Knowledge is truly power when it comes to essential oils and most of the knowledge isn’t online, it is in books….so read and read some more. 🙂

    • Meagan says:

      Thanks for your comment Chasa. I’ve heard that before about Valerie’s book. It’s great, but I suppose it’s not been updated in a while. And thanks for all of your helpful info about EO grading and testing. You’re right on!

  5. Katie Short says:

    Felt the need to reply about Pennyroyal. There are at least three distinct plants that are called “pennyroyal”. I don’t mean that in the way you might say “here are three distinct types of apples, red, yellow, and green”. I mean if they called apples “pennyroyal” in the states, applied the same name to roses in Europe, then used that same name to apply to a Turkish shrub. Two “Pennyroyals”, American and European, are toxic. Not just the oils, the plants. Both can be used as abortificiants in low doses and are extremely unsafe during pregnancy. Micromeria fruticosa, or Turkish Pennyroyal, has many of the same compounds of the mint family ants great for respiratory ailments. This would likely act as a flea repellant in the same way other mints do. I’d be willing to bet that’s a whole lot of the confusion.
    I also wonder about the “intestinal is always unsafe” folks. If you’ve had a drink “with a twist”, squeezed lemon into your fish, or consumed ground cinnamon, you’ve ingested the essential oils. Same goes for having eaten any plant that is used to make oils. It is far more about quantity and dilution than it is a blanket statement like “never”. Those are just my thoughts, but they’re holding up the more I study.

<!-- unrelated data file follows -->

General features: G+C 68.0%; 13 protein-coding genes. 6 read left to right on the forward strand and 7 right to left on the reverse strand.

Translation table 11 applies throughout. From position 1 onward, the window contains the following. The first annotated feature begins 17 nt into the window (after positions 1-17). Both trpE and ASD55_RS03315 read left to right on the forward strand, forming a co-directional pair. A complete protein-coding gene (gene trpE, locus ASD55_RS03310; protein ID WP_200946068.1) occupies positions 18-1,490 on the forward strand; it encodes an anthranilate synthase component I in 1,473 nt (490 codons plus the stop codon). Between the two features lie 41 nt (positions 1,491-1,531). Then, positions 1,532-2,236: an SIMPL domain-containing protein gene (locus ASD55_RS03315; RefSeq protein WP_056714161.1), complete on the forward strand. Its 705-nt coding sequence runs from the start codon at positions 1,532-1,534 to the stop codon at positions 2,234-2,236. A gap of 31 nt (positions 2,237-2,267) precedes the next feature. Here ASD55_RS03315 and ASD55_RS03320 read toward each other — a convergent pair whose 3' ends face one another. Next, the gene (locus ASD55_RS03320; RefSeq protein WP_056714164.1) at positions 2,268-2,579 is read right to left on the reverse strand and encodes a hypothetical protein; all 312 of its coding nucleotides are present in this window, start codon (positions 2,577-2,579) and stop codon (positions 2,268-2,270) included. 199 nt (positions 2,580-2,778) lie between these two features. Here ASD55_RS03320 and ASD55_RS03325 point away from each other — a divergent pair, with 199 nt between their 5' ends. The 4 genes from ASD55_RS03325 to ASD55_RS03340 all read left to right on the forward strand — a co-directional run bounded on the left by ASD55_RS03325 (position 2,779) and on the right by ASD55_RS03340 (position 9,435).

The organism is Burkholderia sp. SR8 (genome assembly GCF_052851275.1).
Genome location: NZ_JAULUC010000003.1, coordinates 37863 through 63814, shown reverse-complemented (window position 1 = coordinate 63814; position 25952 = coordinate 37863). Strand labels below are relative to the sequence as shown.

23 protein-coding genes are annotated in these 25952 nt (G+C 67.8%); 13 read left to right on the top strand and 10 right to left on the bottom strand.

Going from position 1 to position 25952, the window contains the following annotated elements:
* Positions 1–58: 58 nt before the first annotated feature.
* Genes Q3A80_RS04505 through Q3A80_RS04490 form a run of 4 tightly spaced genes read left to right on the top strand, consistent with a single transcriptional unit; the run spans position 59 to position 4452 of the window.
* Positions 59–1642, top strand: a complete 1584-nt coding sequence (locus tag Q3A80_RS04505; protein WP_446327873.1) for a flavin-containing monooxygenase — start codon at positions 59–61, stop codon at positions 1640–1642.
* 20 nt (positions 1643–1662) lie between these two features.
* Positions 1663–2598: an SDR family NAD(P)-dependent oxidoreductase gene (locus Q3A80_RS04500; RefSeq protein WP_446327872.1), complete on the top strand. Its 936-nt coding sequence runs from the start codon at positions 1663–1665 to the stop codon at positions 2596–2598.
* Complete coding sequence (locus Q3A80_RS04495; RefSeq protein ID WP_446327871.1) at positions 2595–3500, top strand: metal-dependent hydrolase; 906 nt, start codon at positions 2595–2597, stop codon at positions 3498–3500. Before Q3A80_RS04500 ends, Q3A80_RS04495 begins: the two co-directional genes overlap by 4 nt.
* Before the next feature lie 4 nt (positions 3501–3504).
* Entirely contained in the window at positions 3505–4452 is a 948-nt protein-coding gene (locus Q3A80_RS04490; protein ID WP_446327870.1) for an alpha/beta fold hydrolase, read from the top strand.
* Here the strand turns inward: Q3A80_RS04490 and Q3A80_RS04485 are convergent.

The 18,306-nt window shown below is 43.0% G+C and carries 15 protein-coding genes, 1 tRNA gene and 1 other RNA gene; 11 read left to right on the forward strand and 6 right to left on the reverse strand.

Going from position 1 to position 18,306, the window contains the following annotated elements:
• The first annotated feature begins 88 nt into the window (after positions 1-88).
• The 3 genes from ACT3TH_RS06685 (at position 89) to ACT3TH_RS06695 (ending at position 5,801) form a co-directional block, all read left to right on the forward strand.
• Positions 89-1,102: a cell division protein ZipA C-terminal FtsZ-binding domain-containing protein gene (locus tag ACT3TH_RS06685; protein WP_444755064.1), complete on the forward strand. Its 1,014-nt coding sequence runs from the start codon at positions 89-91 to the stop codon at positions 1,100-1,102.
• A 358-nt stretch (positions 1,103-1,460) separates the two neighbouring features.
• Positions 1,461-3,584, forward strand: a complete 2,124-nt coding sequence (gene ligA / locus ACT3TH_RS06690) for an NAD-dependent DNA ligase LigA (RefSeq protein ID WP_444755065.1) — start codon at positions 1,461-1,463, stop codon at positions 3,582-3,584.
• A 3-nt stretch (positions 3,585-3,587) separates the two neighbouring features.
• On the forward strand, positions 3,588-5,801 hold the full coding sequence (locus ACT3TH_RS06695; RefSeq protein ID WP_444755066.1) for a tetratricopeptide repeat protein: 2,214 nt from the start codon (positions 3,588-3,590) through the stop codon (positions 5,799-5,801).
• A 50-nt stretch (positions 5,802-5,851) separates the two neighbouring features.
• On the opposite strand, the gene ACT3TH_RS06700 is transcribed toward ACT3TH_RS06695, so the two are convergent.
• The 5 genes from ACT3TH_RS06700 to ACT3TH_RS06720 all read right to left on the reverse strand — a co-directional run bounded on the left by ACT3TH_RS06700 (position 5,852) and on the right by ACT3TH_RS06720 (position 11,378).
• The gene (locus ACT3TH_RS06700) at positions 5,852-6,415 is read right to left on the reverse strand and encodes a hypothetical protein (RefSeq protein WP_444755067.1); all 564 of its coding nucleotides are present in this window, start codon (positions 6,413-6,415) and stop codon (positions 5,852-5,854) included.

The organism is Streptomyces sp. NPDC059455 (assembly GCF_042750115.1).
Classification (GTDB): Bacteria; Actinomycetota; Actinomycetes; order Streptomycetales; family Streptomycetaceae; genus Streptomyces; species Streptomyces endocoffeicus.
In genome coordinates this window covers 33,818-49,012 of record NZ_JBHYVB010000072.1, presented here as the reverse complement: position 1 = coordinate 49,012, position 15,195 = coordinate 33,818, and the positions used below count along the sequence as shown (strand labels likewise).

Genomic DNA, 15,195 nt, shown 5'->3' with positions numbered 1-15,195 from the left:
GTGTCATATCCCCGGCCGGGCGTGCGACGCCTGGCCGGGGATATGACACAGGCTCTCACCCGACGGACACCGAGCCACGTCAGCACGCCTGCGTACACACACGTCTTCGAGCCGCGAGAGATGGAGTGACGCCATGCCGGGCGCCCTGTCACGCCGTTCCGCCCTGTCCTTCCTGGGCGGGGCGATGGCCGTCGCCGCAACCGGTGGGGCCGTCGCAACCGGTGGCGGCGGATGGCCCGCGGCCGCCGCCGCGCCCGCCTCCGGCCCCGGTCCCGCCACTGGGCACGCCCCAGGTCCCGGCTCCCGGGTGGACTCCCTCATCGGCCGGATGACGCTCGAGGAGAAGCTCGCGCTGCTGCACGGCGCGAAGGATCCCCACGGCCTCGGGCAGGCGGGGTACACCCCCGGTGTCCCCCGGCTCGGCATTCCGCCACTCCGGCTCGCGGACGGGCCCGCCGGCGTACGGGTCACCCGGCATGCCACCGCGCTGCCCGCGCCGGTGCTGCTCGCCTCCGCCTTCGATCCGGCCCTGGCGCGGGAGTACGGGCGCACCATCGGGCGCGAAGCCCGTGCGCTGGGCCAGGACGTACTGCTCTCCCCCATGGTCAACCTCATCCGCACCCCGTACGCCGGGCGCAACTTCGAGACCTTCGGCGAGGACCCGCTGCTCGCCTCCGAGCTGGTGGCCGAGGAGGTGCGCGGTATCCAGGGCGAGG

• Meagan says:

      Thanks for explaining the Pennyroyal thing. I’ve used it before for fleas as well as respiratory issues so it must have been the Turkish species. That was a long time ago, and I can definitely say that I didn’t check out anything about the species or whether it was safe or not. I simply trusted that it was because the store sold it. Crazy, right?

      And I completely agree with you on the ingesting EOs thing. The more I learn, the more I find it can be done safely, but it looks very differently from what MLM essential oil companies are teaching. Yes, you do get some of the volatile oils when you use herbs, but like you said it’s a dosage and dilution thing. There’s a lot to it, and I think, for the most part, people shouldn’t do it unless they have a good bit of focused education on it. If they do, then the choice is theirs. Thanks for sharing your thoughts Katie! I appreciate them!